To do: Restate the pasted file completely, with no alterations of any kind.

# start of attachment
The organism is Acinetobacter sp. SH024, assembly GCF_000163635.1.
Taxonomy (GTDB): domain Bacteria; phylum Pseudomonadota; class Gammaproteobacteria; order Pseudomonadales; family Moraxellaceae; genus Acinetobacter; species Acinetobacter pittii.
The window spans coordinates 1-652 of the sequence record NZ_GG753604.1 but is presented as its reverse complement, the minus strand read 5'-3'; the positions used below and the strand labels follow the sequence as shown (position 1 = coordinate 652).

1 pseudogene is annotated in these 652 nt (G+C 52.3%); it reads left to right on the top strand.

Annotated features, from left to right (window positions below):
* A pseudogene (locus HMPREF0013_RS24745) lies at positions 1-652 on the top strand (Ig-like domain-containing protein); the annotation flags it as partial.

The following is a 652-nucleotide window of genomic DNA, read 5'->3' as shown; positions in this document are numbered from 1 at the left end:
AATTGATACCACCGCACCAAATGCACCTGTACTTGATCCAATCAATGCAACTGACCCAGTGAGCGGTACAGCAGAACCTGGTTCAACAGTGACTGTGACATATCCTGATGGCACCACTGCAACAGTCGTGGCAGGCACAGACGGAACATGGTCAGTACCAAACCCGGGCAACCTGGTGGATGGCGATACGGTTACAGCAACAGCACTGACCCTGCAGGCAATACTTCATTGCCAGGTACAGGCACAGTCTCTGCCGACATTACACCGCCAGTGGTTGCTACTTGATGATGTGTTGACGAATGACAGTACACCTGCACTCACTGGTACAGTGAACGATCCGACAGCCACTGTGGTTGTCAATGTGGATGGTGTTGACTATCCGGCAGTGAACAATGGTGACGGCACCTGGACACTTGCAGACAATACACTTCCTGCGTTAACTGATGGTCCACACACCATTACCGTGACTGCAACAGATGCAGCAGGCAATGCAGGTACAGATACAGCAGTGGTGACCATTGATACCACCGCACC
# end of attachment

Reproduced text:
The organism is Acinetobacter sp. SH024, assembly GCF_000163635.1.
Taxonomy (GTDB): domain Bacteria; phylum Pseudomonadota; class Gammaproteobacteria; order Pseudomonadales; family Moraxellaceae; genus Acinetobacter; species Acinetobacter pittii.
The window spans coordinates 1-652 of the sequence record NZ_GG753604.1 but is presented as its reverse complement, the minus strand read 5'-3'; the positions used below and the strand labels follow the sequence as shown (position 1 = coordinate 652).

1 pseudogene is annotated in these 652 nt (G+C 52.3%); it reads left to right on the top strand.

Annotated features, from left to right (window positions below):
* A pseudogene (locus HMPREF0013_RS24745) lies at positions 1-652 on the top strand (Ig-like domain-containing protein); the annotation flags it as partial.

The following is a 652-nucleotide window of genomic DNA, read 5'->3' as shown; positions in this document are numbered from 1 at the left end:
AATTGATACCACCGCACCAAATGCACCTGTACTTGATCCAATCAATGCAACTGACCCAGTGAGCGGTACAGCAGAACCTGGTTCAACAGTGACTGTGACATATCCTGATGGCACCACTGCAACAGTCGTGGCAGGCACAGACGGAACATGGTCAGTACCAAACCCGGGCAACCTGGTGGATGGCGATACGGTTACAGCAACAGCACTGACCCTGCAGGCAATACTTCATTGCCAGGTACAGGCACAGTCTCTGCCGACATTACACCGCCAGTGGTTGCTACTTGATGATGTGTTGACGAATGACAGTACACCTGCACTCACTGGTACAGTGAACGATCCGACAGCCACTGTGGTTGTCAATGTGGATGGTGTTGACTATCCGGCAGTGAACAATGGTGACGGCACCTGGACACTTGCAGACAATACACTTCCTGCGTTAACTGATGGTCCACACACCATTACCGTGACTGCAACAGATGCAGCAGGCAATGCAGGTACAGATACAGCAGTGGTGACCATTGATACCACCGCACC